11 Frontiers L. China 1 (2016)

handle is hein.journals/frolch11 and id is 1 raw text is: 




                  FRONTIERS OF LAW IN CHINA
VOL. 11                             MARCH 2016                                 NO. 1
                            DOI 10.3868/s050-005-016-0001-8

                                     FOCUS

                DISABILITY RIGHTS IN CHINA AND IN THE WORLD


                                  EDITOR'S NOTE


                                  William P Alford *

    It is an honor to have been invited by Frontiers of Law in China to introduce this
Focus on Topic Disability Rights in China and in the World which contains the first of
two installments of articles delivered at a June 2015 conference at Renmin University of
China School of Law on disability and the law. The School of Law of Renmin University
has long been the foremost institution in China and a leader globally in the academic
research and discussions regarding disability law, as well as home to the People's
Republic of China's (PRC) first clinical program focused on serving persons with
disabilities.
    The four articles under this topic provide a broad, diverse and immensely valuable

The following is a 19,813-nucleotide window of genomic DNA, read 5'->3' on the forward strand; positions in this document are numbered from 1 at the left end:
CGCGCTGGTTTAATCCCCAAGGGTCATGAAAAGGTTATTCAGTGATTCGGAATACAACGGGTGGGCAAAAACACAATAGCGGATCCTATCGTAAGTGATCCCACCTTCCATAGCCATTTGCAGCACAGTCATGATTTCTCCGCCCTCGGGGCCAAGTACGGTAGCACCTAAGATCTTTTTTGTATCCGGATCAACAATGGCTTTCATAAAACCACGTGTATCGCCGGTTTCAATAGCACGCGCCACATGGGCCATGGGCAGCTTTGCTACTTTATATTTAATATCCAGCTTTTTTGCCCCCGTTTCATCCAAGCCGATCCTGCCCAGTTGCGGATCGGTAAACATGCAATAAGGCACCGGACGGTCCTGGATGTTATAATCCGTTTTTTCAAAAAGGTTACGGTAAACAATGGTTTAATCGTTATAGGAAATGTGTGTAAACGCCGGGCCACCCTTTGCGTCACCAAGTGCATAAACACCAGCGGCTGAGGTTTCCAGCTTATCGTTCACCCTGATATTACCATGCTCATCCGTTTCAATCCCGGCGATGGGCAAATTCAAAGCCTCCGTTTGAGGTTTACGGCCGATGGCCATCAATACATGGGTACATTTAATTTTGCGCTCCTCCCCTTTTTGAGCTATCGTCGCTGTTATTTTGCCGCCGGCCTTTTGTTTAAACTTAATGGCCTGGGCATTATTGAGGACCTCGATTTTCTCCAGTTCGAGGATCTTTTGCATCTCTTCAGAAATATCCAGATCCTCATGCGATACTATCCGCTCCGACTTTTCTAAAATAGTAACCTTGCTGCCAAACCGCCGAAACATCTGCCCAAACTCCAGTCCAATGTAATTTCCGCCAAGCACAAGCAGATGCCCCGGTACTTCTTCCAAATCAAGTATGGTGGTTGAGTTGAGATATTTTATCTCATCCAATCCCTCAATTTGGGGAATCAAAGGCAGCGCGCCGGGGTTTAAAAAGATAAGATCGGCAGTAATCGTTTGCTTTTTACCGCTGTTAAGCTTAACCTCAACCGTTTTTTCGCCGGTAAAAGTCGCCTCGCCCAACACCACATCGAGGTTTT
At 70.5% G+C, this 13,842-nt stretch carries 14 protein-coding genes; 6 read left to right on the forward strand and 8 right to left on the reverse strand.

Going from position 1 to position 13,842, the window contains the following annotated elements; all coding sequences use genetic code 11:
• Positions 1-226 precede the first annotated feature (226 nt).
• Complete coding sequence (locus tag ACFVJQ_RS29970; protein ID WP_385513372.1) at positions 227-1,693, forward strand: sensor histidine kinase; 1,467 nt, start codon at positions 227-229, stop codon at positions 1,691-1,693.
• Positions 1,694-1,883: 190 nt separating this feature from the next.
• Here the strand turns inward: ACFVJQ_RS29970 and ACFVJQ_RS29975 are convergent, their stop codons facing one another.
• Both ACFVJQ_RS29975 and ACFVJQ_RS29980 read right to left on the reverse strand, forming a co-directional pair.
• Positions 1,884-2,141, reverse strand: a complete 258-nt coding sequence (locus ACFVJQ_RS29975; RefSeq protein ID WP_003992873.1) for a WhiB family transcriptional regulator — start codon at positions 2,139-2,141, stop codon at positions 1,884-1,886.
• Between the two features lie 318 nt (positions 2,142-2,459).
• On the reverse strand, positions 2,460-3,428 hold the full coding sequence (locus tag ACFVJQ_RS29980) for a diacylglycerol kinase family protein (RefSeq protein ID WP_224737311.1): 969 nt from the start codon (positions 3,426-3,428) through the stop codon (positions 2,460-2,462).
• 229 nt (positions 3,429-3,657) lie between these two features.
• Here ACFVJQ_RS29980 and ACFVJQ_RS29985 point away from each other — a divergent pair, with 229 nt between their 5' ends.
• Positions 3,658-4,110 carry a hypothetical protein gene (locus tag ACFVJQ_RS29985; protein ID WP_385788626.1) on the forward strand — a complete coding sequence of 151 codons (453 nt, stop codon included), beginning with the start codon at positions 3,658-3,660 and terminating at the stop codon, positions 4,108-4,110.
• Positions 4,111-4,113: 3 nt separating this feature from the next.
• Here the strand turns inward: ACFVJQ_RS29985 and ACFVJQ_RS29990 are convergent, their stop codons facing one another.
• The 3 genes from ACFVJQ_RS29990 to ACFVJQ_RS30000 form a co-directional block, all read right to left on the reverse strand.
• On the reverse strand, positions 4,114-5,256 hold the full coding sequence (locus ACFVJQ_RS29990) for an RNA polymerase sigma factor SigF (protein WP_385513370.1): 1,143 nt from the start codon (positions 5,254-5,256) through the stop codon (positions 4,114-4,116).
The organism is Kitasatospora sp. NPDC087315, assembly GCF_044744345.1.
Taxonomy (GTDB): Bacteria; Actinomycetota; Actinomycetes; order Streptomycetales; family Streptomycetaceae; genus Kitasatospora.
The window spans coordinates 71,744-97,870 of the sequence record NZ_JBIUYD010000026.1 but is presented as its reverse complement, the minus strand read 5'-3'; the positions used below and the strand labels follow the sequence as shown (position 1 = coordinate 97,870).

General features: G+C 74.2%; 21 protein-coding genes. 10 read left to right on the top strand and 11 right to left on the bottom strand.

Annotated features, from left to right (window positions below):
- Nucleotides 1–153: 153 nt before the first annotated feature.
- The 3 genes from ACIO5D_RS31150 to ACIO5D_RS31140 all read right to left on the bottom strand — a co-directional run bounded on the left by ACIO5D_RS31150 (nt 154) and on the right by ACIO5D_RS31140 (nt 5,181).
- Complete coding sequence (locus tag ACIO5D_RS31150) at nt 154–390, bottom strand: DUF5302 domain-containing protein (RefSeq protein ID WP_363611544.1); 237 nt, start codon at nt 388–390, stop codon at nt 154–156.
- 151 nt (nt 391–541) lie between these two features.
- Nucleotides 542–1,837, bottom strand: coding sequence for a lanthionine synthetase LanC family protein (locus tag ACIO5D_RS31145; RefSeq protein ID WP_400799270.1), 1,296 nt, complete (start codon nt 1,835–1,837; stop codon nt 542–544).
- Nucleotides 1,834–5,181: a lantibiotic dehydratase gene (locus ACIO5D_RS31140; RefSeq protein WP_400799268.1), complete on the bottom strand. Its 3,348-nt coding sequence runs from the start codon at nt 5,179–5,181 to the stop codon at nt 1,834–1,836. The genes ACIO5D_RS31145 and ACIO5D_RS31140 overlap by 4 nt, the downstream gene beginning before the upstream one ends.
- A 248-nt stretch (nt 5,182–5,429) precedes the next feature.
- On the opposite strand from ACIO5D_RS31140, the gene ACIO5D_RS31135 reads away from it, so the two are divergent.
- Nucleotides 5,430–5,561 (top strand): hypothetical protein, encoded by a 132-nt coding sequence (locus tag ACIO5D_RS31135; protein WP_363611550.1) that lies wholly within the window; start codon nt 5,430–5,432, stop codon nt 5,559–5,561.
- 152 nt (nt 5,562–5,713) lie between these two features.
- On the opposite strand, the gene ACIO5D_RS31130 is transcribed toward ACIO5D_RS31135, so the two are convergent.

overview of the challenges that persons with disabilities face in and beyond China, and of
steps that the PRC is taking to address these issues. The first article, by Ph.D candidate LI
Jing and Professor LI Jianfei of Renmin University, draws on the latter's long-term
first-hand involvement as a leading advisor to the Chinese government on law regarding
social security (as well as an eminent expert on social welfare issues), to offer an
overview of the legal framework in China regarding disability. As the article, which is
entitled Current Trends in the Development of the Chinese Social Security System for
People with Disabilities, insightfully and carefully notes, China has more than 50 laws
promulgated to protect the rights of persons with disability (not to mention others that, at
least implicitly, might be enlisted toward that end). These include not only China's Law
on the Protection of Disabled Persons, but also more specific laws and regulations
regarding employment, education, rehabilitation, and barrier free access, among other
topics. As such, these measures are meant to effectuate the obligations that China
undertook in signing and then ratifying the United Nations Convention on the Rights of
Persons with Disabilities (UNCRPD), as well as participating actively in the World
Programme of Action concerning Disabled Persons and other important international
endeavors in this area.

   * William P. Alford, Henry L. Stimson Professor of Law; Vice Dean for the Graduate Program
and International Legal Studies; Director of East Asian Legal Studies Program; Chair of the Harvard Law
School Project on Disability, at Harvard Law School, Cambridge, US. Contact: alfordglaw.harvard.edu

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